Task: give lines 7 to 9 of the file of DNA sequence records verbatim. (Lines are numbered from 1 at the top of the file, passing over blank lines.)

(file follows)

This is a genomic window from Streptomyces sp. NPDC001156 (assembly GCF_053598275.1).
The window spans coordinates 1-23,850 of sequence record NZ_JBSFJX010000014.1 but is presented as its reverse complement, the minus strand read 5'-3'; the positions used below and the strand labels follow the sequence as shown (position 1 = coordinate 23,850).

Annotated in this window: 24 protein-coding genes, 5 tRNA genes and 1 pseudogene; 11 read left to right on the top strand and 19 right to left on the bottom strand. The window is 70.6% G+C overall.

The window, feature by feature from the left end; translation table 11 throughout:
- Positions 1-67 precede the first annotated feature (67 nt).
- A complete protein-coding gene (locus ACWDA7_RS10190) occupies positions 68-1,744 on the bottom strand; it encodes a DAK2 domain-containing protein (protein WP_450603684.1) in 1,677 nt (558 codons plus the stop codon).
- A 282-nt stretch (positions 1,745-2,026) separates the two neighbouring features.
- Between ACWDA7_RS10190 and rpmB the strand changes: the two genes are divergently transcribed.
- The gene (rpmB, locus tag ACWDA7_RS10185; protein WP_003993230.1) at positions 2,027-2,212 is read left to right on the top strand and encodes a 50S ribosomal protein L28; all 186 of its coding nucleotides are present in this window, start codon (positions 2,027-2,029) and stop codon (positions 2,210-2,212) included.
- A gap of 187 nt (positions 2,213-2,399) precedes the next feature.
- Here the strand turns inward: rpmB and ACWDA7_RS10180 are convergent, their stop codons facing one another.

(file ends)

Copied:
- A 282-nt stretch (positions 1,745-2,026) separates the two neighbouring features.
- Between ACWDA7_RS10190 and rpmB the strand changes: the two genes are divergently transcribed.
- The gene (rpmB, locus tag ACWDA7_RS10185; protein WP_003993230.1) at positions 2,027-2,212 is read left to right on the top strand and encodes a 50S ribosomal protein L28; all 186 of its coding nucleotides are present in this window, start codon (positions 2,027-2,029) and stop codon (positions 2,210-2,212) included.